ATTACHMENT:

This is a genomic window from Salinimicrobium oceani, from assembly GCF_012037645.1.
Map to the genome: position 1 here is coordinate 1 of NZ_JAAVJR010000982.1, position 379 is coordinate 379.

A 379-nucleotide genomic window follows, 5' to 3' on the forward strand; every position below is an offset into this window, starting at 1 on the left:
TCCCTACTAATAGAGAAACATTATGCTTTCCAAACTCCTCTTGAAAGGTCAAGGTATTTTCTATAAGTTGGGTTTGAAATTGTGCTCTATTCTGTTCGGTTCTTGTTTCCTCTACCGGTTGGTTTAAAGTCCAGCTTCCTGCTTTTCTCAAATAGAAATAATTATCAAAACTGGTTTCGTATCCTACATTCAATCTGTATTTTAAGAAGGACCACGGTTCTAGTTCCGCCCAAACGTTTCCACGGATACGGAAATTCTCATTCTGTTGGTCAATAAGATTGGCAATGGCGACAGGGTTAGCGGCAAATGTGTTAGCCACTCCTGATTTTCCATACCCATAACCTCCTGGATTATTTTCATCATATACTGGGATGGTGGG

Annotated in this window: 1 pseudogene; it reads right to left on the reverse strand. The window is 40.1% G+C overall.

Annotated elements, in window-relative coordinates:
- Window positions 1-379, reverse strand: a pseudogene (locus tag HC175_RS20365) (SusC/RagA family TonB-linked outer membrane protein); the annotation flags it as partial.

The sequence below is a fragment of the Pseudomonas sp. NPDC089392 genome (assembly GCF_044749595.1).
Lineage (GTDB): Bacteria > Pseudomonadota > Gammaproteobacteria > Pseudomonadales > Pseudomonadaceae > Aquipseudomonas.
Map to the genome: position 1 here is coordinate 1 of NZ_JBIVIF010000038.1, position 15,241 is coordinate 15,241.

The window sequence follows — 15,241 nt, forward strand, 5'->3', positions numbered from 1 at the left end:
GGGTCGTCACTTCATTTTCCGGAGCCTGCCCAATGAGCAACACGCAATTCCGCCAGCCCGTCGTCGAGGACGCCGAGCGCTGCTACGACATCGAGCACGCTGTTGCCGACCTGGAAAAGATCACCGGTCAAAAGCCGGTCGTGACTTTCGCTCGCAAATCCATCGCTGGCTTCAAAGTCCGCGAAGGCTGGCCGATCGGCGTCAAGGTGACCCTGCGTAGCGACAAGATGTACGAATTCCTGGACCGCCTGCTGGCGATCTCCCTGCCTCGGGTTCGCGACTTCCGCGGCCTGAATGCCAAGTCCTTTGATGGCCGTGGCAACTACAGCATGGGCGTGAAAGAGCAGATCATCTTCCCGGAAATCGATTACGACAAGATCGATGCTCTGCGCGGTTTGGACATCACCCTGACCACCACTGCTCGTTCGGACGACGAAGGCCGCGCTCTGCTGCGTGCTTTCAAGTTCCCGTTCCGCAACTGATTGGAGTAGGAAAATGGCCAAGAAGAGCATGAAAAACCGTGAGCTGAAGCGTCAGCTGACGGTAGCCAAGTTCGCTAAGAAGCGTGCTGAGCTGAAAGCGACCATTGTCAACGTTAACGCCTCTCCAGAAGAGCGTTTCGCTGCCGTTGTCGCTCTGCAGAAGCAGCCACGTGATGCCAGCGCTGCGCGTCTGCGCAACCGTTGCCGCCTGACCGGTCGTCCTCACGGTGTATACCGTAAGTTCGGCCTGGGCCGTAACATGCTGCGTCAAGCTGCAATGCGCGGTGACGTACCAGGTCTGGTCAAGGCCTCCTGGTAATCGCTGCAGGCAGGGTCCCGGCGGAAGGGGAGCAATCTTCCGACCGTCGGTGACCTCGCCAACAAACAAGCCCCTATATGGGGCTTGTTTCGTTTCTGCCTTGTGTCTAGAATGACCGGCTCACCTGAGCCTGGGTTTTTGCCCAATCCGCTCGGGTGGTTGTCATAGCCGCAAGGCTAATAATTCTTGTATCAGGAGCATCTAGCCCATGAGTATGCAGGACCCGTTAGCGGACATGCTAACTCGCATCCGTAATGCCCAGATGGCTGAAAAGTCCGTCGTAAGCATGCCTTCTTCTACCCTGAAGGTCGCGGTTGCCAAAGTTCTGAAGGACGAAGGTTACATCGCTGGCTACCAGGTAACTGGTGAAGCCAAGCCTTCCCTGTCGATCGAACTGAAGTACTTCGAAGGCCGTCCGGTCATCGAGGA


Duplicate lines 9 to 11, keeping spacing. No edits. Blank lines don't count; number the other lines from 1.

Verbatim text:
Lineage (GTDB): Bacteria > Pseudomonadota > Gammaproteobacteria > Pseudomonadales > Pseudomonadaceae > Aquipseudomonas.
Map to the genome: position 1 here is coordinate 1 of NZ_JBIVIF010000038.1, position 15,241 is coordinate 15,241.

The window sequence follows — 15,241 nt, forward strand, 5'->3', positions numbered from 1 at the left end: